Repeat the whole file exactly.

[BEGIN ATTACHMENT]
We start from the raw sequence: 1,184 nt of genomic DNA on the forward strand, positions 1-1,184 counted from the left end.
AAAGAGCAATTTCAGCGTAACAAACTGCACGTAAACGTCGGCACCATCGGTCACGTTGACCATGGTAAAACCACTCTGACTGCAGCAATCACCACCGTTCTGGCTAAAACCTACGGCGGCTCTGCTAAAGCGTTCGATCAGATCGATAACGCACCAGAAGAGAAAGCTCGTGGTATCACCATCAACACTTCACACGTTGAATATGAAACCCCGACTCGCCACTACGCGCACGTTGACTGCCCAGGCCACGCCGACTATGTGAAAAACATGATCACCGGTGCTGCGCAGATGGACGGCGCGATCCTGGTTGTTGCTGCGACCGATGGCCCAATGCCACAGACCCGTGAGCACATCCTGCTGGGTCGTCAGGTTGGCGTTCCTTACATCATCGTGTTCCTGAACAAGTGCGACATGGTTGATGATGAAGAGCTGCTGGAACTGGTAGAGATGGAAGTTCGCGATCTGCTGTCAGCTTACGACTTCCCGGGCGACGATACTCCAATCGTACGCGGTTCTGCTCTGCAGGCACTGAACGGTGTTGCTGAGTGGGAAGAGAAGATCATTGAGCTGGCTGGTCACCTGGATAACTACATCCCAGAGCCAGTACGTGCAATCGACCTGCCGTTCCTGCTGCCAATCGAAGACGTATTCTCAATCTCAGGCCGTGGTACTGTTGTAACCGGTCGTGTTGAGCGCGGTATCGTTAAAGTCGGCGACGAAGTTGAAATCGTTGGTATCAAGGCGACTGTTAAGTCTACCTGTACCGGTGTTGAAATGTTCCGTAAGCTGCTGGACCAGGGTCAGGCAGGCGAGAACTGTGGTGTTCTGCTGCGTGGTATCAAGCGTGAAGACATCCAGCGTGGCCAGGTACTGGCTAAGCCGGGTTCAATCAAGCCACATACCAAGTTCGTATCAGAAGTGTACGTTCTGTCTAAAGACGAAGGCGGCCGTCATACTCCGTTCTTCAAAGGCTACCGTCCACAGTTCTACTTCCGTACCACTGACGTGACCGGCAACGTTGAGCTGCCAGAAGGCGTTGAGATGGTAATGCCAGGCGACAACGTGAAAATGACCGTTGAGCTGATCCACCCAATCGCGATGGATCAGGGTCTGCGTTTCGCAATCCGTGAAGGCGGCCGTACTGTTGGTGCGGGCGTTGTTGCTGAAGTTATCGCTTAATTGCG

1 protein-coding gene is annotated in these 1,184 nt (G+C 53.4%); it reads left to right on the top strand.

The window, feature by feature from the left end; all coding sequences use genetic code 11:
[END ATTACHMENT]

We start from the raw sequence: 1,184 nt of genomic DNA on the forward strand, positions 1-1,184 counted from the left end.
AAAGAGCAATTTCAGCGTAACAAACTGCACGTAAACGTCGGCACCATCGGTCACGTTGACCATGGTAAAACCACTCTGACTGCAGCAATCACCACCGTTCTGGCTAAAACCTACGGCGGCTCTGCTAAAGCGTTCGATCAGATCGATAACGCACCAGAAGAGAAAGCTCGTGGTATCACCATCAACACTTCACACGTTGAATATGAAACCCCGACTCGCCACTACGCGCACGTTGACTGCCCAGGCCACGCCGACTATGTGAAAAACATGATCACCGGTGCTGCGCAGATGGACGGCGCGATCCTGGTTGTTGCTGCGACCGATGGCCCAATGCCACAGACCCGTGAGCACATCCTGCTGGGTCGTCAGGTTGGCGTTCCTTACATCATCGTGTTCCTGAACAAGTGCGACATGGTTGATGATGAAGAGCTGCTGGAACTGGTAGAGATGGAAGTTCGCGATCTGCTGTCAGCTTACGACTTCCCGGGCGACGATACTCCAATCGTACGCGGTTCTGCTCTGCAGGCACTGAACGGTGTTGCTGAGTGGGAAGAGAAGATCATTGAGCTGGCTGGTCACCTGGATAACTACATCCCAGAGCCAGTACGTGCAATCGACCTGCCGTTCCTGCTGCCAATCGAAGACGTATTCTCAATCTCAGGCCGTGGTACTGTTGTAACCGGTCGTGTTGAGCGCGGTATCGTTAAAGTCGGCGACGAAGTTGAAATCGTTGGTATCAAGGCGACTGTTAAGTCTACCTGTACCGGTGTTGAAATGTTCCGTAAGCTGCTGGACCAGGGTCAGGCAGGCGAGAACTGTGGTGTTCTGCTGCGTGGTATCAAGCGTGAAGACATCCAGCGTGGCCAGGTACTGGCTAAGCCGGGTTCAATCAAGCCACATACCAAGTTCGTATCAGAAGTGTACGTTCTGTCTAAAGACGAAGGCGGCCGTCATACTCCGTTCTTCAAAGGCTACCGTCCACAGTTCTACTTCCGTACCACTGACGTGACCGGCAACGTTGAGCTGCCAGAAGGCGTTGAGATGGTAATGCCAGGCGACAACGTGAAAATGACCGTTGAGCTGATCCACCCAATCGCGATGGATCAGGGTCTGCGTTTCGCAATCCGTGAAGGCGGCCGTACTGTTGGTGCGGGCGTTGTTGCTGAAGTTATCGCTTAATTGCG

1 protein-coding gene is annotated in these 1,184 nt (G+C 53.4%); it reads left to right on the top strand.

The window, feature by feature from the left end; all coding sequences use genetic code 11: